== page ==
Proceedings of The 2nd International Conference on Gender Studies and Sexuality
Socio-cultural Predictors of Teenage Pregnancy in South Africa: Comparing the Rural and Urban Experience
Mkwananzi, S, Lebelo, RS, Mashinini, A, Ngake, A, Paledi, MS, Thwala, LS
South Africa remains a nation affected by teenage pregnancy with health, economic and social consequences. Consequently, pregnancy among adolescent girls remains high. This study aimed to investigate the residential-specific socio-cultural predictors of teenage pregnancy in South Africa.
The study used data from the 2016 Community Survey. Methods included univariate and bivariate analysis as well as logistic regression to establish the association between socio-cultural factors and teenage pregnancy while controlling for demographic and socio-economic variables, separately for rural and urban adolescent women.
Of the 336244 adolescent women constituting the sample, 4% reported being pregnant. Bivariate analysis revealed significant differences across all variable categories at p<0.05. Furthermore, socio-cultural factors associated with teenage pregnancy were religion [no religious belief odds ratio (OR) =1.27; p-value<0.01], and ethnicity (English- speaking young women OR= 0.39; p-value<0.01), age (OR= 1.59; p-value<0.01)> Control predictors were education attainment (Primary OR= 1.51 and Tertiary OR=0.62; p-value<0.05), marital status (Never married OR= 0.31; p-value<0.01) and province of residence (Northern Cape OR=1.51, Free State OR=1.34, North West OR=1.36; p-value<0.01) in urban areas. In rural areas religion (no religious belief OR= 1.14; p-value<0.001) was the only socio-cultural predictor of teen pregnancy, while age (OR= 1.61; p-value<0.01), marital status (Cohabiting OR=1.22; p-value<0.05 and Never married OR= 0.55; p-value<0.01) and province of residence (Gauteng OR=0.58; p-value<0.10), were control variables that predicted teenage pregnancy.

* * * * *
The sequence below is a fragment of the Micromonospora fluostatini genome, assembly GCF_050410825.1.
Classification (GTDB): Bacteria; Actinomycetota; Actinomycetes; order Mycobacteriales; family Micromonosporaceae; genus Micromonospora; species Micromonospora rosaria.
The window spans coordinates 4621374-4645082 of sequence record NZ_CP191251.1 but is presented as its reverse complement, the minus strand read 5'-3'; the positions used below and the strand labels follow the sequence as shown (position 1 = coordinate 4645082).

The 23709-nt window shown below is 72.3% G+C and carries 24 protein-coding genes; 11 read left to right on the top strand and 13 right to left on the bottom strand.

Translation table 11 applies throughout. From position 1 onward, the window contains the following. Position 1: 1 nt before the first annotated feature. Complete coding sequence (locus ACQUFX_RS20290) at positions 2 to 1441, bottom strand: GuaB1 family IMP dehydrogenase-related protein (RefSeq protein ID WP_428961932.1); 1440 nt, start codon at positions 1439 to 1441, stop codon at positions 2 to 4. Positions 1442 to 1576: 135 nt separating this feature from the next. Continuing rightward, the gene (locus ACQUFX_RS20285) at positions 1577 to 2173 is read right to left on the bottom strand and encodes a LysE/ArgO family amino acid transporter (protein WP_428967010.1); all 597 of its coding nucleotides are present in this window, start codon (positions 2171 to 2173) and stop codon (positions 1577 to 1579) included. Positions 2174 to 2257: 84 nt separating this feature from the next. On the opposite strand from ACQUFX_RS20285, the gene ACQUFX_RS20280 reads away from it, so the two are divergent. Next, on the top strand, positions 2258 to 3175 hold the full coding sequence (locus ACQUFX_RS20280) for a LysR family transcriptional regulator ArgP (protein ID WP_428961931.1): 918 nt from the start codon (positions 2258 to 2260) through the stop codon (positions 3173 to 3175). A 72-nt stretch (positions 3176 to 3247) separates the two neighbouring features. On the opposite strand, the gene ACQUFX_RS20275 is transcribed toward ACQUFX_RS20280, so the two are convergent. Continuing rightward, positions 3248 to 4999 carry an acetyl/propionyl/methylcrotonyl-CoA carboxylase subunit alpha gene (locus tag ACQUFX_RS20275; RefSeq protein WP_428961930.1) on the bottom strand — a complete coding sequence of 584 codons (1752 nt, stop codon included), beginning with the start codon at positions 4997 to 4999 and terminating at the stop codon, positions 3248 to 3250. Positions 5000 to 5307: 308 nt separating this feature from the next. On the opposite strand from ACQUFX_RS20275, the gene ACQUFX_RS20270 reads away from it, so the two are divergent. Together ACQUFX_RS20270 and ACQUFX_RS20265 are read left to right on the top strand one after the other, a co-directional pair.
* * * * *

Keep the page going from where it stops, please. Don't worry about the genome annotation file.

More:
This study shows that teenage pregnancy in South Africa was higher in rural areas at 4.57% while it occurred at 3.43% in urban areas (χ2 p-value=0.000). Additionally, the influence of ethnicity and religion played a crucial role more so in urban areas than in rural areas. These results can be useful in designing programmes to prevent teenage pregnancy to specifically target groups at higher risk expediently. Therefore, there is need to promote residential-specific community-based awareness in order to prevent teenage pregnancy in urban and rural areas, if sexual and reproductive health among adolescent girls is to improve in South Africa.
keywords: Teenage pregnancy, Adolescents, culture, Socio-cultural factors, religion, ethnicity.